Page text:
Tuesday, January 27, 2015

Keen Insight By John Locke: "When The Laws Are Bent To Serve One Man Or..."

John Locke

"When the laws are bent to serve a man or a party of men, then war is made on the sufferers."

John Locke quoted by Sarah Chayes on the Diane Rehm Show:


"Why of course the people don't want war... Why would some poor slob on a farm want to risk his life in a war when the best he can get out of it is to come back to his farm in one piece? Naturally the common people don't want war; neither in Russia, nor in England, nor in America, nor for that matter in Germany. That is understood. But after all it is the leaders of the country who determine the policy, and it is always a simple matter to drag the people along, whether it is a democracy or a fascist dictatorship, or a parliament, or a communist dictatorship.... Voice or no voice, the people can always be brought along to do the bidding of the leaders. That is easy. All you have to do is to tell them they are being attacked, and denounce the pacifists for lack of patriotism and exposing the country to danger. It works the same in any country." Hermann Goering, Adolf Hitler's Deputy Chief and Luftwaffe Commander, at the Nuremberg trials, 1946.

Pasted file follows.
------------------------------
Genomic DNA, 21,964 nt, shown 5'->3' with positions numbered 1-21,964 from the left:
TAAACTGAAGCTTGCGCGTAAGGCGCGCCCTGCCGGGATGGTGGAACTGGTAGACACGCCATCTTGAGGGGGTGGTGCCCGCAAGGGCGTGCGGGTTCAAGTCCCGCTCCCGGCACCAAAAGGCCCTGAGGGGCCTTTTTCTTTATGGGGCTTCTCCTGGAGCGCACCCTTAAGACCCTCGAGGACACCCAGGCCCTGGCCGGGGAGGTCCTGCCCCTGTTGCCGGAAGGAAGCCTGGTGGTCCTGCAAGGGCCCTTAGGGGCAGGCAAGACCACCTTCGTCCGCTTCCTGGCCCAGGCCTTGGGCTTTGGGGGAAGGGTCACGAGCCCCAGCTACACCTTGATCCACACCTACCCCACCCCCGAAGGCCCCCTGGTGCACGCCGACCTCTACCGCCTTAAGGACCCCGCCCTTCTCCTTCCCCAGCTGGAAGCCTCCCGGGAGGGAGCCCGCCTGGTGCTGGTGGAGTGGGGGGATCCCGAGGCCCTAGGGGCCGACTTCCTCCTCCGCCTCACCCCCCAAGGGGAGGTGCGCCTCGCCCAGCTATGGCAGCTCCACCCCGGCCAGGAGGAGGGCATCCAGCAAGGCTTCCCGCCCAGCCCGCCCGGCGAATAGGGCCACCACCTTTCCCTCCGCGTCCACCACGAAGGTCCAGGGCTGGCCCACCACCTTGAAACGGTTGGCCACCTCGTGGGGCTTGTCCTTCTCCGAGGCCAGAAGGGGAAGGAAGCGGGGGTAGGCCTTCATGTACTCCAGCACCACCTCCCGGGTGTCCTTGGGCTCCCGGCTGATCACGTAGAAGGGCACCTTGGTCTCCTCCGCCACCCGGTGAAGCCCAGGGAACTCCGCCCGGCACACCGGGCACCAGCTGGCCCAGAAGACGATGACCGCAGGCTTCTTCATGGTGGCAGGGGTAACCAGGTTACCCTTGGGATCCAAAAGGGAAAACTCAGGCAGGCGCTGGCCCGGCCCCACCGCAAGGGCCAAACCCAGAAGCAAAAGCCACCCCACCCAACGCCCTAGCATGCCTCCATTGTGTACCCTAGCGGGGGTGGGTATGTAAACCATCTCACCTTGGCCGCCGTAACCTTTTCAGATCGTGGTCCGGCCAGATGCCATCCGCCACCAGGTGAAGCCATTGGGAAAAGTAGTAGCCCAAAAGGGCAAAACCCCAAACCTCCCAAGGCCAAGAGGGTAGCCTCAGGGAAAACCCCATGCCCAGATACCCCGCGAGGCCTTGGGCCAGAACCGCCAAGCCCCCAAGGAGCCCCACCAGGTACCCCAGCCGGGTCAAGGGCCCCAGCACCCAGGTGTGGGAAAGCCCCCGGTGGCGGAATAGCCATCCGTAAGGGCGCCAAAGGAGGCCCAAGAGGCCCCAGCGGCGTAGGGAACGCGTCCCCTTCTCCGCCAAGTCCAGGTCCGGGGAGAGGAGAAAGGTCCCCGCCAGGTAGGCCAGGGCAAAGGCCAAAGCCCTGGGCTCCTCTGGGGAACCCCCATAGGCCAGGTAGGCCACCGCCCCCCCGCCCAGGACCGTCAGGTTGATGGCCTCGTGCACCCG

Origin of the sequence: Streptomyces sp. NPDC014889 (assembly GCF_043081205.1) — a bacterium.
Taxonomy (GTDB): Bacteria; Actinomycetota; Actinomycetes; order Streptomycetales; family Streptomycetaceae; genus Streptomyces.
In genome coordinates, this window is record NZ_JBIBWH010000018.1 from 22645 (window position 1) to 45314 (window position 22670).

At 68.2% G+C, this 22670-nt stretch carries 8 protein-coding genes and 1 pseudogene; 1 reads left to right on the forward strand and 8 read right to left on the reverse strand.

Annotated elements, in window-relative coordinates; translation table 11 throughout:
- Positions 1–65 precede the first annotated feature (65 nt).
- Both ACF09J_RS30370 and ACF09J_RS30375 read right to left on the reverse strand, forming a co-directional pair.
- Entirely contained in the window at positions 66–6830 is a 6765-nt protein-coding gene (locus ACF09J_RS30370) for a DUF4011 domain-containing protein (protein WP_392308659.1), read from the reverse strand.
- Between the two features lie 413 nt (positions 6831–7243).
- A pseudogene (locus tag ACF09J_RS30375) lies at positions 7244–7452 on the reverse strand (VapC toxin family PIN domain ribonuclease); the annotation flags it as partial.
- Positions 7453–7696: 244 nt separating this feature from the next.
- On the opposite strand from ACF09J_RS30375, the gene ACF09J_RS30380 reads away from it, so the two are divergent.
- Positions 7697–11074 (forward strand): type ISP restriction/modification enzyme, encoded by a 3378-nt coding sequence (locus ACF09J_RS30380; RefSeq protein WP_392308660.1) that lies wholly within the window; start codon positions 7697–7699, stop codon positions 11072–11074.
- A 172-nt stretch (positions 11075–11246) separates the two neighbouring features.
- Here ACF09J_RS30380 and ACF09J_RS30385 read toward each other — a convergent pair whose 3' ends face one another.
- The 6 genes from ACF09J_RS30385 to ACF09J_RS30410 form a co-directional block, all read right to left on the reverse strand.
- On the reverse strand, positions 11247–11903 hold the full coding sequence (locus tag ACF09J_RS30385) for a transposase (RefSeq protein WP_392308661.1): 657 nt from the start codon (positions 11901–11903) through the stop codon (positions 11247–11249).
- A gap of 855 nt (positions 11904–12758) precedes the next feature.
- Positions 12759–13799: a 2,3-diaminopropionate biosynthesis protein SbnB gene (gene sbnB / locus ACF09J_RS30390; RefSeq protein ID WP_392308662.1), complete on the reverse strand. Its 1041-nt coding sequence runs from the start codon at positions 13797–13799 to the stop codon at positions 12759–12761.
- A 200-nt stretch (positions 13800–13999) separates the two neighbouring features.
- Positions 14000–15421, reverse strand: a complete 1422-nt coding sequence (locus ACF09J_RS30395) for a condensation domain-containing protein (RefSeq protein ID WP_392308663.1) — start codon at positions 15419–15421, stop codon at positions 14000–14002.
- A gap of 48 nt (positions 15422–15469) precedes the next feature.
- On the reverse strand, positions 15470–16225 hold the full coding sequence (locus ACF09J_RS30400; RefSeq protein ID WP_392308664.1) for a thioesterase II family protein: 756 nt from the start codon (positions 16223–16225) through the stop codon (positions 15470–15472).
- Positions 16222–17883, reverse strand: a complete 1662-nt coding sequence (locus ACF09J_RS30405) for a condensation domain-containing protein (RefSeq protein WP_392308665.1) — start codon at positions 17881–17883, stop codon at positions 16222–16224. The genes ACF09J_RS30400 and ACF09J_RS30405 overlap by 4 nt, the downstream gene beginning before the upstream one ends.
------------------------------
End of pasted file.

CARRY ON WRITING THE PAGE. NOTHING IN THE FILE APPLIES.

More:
1 comment:

  1. You and I were listening to the same show and we both honed in on this fantastic quote! However, I spent about an hour googling different wordings of this citation to no avail. I only found a long-winded approximation of Sarah Chaye's alleged quote. Unless she is referencing an undigitized and obscure work by Locke, it appears she was paraphrasing.

    But her extremely succinct summation of Locke's ideas on corruption is so good, I feel that it far outweighs the concerns about its literality. I've actually never encountered such a concise and inclusive quote about corruption. This will now be my go-to corruption quote.

    I also appreciated your extremely insightful post of Merton's ideas on perfection, utopia, and liberty! I only wish I had found it back in college when we were studying utopias and dystopias in Sociology, that would have significantly raised the level of conversation. And I couldn't agree more with Merton. I shared your excellent post to my facebook page, well done!